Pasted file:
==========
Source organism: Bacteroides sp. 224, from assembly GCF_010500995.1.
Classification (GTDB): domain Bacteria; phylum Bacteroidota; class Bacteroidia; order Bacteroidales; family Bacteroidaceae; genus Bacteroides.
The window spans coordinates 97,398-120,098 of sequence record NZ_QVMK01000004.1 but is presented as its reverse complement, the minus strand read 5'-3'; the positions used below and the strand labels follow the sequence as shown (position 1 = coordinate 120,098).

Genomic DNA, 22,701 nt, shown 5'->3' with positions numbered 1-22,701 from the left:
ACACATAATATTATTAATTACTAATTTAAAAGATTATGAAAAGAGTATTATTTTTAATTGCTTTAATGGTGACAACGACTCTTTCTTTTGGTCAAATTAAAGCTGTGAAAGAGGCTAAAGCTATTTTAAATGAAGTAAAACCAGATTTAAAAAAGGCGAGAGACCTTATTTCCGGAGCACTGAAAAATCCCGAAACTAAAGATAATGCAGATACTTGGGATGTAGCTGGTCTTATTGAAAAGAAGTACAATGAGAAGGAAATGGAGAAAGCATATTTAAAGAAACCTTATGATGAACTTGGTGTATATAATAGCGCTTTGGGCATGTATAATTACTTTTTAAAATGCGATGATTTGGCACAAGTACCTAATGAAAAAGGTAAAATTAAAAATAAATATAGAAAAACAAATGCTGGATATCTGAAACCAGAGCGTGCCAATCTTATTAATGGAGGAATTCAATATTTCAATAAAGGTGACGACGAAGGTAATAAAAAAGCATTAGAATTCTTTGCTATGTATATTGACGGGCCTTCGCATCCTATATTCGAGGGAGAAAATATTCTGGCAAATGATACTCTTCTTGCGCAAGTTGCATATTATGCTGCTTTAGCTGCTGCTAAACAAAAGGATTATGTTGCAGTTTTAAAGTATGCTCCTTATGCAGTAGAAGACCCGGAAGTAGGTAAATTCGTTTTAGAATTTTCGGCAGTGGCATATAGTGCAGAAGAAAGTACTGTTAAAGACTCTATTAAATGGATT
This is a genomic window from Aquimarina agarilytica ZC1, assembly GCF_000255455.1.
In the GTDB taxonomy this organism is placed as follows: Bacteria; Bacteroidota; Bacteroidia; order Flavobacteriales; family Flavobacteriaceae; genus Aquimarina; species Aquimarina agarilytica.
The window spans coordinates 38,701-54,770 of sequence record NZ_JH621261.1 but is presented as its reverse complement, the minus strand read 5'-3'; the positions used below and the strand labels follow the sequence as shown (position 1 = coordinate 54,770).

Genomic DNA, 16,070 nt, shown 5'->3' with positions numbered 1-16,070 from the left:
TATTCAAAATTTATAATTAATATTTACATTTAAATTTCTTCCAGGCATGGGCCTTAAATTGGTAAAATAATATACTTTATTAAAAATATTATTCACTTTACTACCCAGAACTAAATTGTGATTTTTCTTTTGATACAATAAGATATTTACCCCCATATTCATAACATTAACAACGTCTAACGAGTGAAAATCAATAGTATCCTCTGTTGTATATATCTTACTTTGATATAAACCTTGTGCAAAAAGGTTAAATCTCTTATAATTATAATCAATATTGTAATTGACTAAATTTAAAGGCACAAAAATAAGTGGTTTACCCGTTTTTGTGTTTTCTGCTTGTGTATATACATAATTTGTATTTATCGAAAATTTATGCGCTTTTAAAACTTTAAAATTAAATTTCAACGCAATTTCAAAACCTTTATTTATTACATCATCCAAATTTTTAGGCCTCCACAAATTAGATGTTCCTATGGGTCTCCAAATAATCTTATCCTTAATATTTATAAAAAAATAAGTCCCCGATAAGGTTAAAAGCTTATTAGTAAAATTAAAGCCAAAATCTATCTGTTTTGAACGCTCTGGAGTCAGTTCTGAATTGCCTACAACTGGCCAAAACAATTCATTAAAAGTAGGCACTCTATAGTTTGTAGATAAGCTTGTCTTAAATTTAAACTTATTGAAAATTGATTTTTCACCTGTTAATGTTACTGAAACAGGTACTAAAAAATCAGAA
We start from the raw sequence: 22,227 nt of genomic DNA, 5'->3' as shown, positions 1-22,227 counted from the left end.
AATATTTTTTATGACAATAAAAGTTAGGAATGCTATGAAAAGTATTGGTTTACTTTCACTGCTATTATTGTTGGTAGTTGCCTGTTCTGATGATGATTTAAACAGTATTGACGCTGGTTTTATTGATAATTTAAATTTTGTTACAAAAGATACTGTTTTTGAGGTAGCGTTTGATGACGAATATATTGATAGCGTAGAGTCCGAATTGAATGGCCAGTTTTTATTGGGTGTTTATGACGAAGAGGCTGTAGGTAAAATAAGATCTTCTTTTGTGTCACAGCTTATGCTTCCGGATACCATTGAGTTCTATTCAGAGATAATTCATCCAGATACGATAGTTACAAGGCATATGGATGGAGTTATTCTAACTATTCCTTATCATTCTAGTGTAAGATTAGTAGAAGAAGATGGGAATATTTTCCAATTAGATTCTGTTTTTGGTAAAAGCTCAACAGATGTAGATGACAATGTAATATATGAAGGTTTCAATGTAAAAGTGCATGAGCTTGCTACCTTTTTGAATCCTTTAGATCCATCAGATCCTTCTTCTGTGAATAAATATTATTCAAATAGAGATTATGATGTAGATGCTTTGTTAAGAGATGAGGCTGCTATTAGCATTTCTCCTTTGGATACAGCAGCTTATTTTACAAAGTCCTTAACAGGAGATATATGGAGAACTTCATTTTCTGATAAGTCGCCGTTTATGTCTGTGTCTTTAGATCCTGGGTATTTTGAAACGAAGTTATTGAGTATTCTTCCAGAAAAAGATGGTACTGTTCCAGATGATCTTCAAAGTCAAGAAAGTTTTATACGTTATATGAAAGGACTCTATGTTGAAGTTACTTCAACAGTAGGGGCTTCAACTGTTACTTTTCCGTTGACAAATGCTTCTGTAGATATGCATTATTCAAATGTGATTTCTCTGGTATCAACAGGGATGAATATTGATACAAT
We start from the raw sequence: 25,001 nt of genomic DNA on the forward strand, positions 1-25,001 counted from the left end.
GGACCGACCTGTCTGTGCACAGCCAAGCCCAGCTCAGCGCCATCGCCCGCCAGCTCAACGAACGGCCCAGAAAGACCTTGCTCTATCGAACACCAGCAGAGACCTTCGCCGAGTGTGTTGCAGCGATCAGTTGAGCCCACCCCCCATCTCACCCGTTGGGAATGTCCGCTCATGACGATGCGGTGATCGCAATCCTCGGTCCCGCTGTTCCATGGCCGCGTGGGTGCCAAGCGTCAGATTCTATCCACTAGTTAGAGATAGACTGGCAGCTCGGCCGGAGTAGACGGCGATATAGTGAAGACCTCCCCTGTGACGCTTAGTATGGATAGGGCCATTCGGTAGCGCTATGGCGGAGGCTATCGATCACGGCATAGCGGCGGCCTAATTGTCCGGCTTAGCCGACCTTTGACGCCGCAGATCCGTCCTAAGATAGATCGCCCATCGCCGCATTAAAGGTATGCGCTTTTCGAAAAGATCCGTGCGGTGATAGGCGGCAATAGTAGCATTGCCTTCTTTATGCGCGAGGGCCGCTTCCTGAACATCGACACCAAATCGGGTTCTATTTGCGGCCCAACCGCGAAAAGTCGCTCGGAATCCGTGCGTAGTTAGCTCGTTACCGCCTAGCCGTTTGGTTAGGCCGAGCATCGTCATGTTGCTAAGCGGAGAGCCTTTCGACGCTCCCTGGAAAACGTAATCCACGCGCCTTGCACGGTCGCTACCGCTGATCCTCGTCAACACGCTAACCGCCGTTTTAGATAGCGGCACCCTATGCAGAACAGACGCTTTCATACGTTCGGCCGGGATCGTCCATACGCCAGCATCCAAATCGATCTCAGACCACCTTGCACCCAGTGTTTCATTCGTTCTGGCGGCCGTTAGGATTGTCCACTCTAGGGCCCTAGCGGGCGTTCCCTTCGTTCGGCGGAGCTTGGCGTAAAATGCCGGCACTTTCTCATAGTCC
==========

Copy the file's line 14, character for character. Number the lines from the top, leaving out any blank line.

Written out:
GGACCGACCTGTCTGTGCACAGCCAAGCCCAGCTCAGCGCCATCGCCCGCCAGCTCAACGAACGGCCCAGAAAGACCTTGCTCTATCGAACACCAGCAGAGACCTTCGCCGAGTGTGTTGCAGCGATCAGTTGAGCCCACCCCCCATCTCACCCGTTGGGAATGTCCGCTCATGACGATGCGGTGATCGCAATCCTCGGTCCCGCTGTTCCATGGCCGCGTGGGTGCCAAGCGTCAGATTCTATCCACTAGTTAGAGATAGACTGGCAGCTCGGCCGGAGTAGACGGCGATATAGTGAAGACCTCCCCTGTGACGCTTAGTATGGATAGGGCCATTCGGTAGCGCTATGGCGGAGGCTATCGATCACGGCATAGCGGCGGCCTAATTGTCCGGCTTAGCCGACCTTTGACGCCGCAGATCCGTCCTAAGATAGATCGCCCATCGCCGCATTAAAGGTATGCGCTTTTCGAAAAGATCCGTGCGGTGATAGGCGGCAATAGTAGCATTGCCTTCTTTATGCGCGAGGGCCGCTTCCTGAACATCGACACCAAATCGGGTTCTATTTGCGGCCCAACCGCGAAAAGTCGCTCGGAATCCGTGCGTAGTTAGCTCGTTACCGCCTAGCCGTTTGGTTAGGCCGAGCATCGTCATGTTGCTAAGCGGAGAGCCTTTCGACGCTCCCTGGAAAACGTAATCCACGCGCCTTGCACGGTCGCTACCGCTGATCCTCGTCAACACGCTAACCGCCGTTTTAGATAGCGGCACCCTATGCAGAACAGACGCTTTCATACGTTCGGCCGGGATCGTCCATACGCCAGCATCCAAATCGATCTCAGACCACCTTGCACCCAGTGTTTCATTCGTTCTGGCGGCCGTTAGGATTGTCCACTCTAGGGCCCTAGCGGGCGTTCCCTTCGTTCGGCGGAGCTTGGCGTAAAATGCCGGCACTTTCTCATAGTCC